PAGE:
The COVID-19 pandemic revealed and exacerbated the inequities prevailing across the world, including the deep gender, digital, and connectivity divide. The biggest challenge that needs to be addressed is poor Internet connectivity in many parts of the world, which is the main reason why online schooling fell short of expectations. There is a massive divide between rural and urban students in many countries. Most of the students located in underprivileged regions, with low Internet penetration and poor infrastructure, are significantly impacted. While some schools and governments have been providing support to students in need, many are still left behind.

The panel discussion conluded with discussions on the questions putforth by the audience. A very relevant question was on the impact of the pandemic on young girls. There was and still is a disproportionate continuation to this issue. H.E. Prf Sarah passionately shared the challenges faced by girls in Africa, the recording of a rise in abuse cases and in child marriages and teenage pregnancy during this pandemic. There were many solutions put forward such as compulsory education for all, in addition, teenage girls can bring their child to the preschool and at the same time continue their education.

Another important takeaway was From Dr. Yousuf Assaf who made a call for student centric education and for students to be able to choose different topics from different universities and the opportunity for life long learning. He said that students graduating from universities have to prepare themselves to reinvent their life multiple times as a profession for life will be an obsolete concept of the past. Universities must cater their education to ensure that students are able to adapt to the ever evolving means of living and work cultures. Alternativley, however the mode of education is progressing and changing, education at a physical locality will still be essential.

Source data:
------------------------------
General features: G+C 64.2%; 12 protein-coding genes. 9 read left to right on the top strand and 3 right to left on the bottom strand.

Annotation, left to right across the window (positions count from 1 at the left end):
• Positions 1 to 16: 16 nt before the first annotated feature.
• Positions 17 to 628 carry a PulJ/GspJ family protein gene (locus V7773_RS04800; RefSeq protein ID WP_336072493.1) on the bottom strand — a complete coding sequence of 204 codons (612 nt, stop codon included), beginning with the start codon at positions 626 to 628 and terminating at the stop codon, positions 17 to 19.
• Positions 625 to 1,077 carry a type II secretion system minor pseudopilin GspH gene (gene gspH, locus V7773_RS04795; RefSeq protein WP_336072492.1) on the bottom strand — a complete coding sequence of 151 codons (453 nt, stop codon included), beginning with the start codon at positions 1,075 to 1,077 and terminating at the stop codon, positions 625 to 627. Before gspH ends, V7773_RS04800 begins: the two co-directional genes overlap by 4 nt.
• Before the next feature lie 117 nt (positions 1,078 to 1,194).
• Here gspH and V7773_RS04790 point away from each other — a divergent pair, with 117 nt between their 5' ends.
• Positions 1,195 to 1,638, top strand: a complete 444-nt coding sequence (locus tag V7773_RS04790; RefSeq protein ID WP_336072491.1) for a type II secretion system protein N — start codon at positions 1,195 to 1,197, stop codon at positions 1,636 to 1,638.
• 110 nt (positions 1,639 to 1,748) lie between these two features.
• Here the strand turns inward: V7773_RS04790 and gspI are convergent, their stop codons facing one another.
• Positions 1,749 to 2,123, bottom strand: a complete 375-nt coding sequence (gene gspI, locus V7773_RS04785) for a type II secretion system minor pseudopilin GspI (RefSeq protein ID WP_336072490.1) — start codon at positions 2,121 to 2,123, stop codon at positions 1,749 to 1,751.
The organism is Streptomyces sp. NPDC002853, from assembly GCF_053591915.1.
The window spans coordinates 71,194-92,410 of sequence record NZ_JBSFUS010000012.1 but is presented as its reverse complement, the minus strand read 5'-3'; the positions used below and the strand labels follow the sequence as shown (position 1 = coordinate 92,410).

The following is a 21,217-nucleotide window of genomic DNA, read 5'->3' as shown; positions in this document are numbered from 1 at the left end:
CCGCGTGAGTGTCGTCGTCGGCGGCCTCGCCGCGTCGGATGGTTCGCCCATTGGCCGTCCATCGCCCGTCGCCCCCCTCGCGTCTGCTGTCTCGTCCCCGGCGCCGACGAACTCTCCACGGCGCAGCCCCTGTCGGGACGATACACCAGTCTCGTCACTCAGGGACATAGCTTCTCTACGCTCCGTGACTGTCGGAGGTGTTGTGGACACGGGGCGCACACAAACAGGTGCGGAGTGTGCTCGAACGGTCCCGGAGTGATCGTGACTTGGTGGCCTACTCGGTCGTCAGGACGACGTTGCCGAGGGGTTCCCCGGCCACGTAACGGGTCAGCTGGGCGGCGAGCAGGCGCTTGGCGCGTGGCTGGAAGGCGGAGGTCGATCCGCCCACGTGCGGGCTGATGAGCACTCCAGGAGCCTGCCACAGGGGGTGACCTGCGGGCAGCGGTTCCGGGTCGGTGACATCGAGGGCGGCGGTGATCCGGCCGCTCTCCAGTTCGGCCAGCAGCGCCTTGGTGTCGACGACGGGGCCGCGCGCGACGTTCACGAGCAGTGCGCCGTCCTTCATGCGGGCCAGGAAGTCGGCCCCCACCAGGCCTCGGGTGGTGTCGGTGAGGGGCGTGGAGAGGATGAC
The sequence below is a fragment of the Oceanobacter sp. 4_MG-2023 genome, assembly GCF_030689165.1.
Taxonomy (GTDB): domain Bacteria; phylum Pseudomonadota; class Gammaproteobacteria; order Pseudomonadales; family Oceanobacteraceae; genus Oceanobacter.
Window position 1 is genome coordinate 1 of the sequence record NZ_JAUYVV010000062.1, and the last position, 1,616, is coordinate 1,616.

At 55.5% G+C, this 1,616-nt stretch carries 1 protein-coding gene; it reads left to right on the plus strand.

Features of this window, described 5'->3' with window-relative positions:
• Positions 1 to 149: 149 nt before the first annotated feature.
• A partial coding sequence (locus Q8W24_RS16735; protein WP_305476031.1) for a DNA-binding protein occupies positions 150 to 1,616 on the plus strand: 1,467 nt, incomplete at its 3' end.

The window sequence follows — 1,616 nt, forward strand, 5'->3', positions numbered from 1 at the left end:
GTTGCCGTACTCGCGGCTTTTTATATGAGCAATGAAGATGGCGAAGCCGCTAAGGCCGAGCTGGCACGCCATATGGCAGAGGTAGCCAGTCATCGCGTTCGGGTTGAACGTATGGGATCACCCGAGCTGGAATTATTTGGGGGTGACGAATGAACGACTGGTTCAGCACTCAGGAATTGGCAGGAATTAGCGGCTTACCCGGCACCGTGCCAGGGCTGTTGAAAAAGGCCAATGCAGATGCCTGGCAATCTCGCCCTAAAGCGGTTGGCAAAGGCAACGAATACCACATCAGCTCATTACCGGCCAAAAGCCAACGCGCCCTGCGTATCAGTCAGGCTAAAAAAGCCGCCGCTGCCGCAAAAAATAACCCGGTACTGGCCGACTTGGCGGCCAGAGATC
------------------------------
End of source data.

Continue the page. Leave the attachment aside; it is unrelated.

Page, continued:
Dr. Norita opined that physical schools will still be one part of life as the devotion and individualistic teaching given to students with love and care will never be replaced with technology. Teachers are still their supporters and coaches, they are required for the student’s wellbeing and mental health.

One of the final take aways was from Mr. Saji who stressed on the immence work that is needed to ensure quality and equal education for all. Over 463 million students were not able to continue their education as the schools closed and they had no access to remote learning technologies or energy requirements to power available devices. These impactful messages are ones that we must keep in our minds of how we take the availability of resources for granted.

The event concluded with great remarks from all and the valuable lessons learnt on this  important topic.

Emirates Environmental Group )EEG( is a professional working group established in 1991 devoted to protecting the environment through the means of education, action programmes and community involvement. EEG is actively encouraged and supported by concerned local and federal government agencies. It is the first environmental NGO in the world to be ISO 14001 certified and the only organisation of its kind in the UAE with accredited status to the United Nations Convention to Combating Desertification (UNCCD) and the UN Environment Programme (UNEP). EEG is the member of the UN Global Compact and the International Union of Conservation for Nature (IUCN).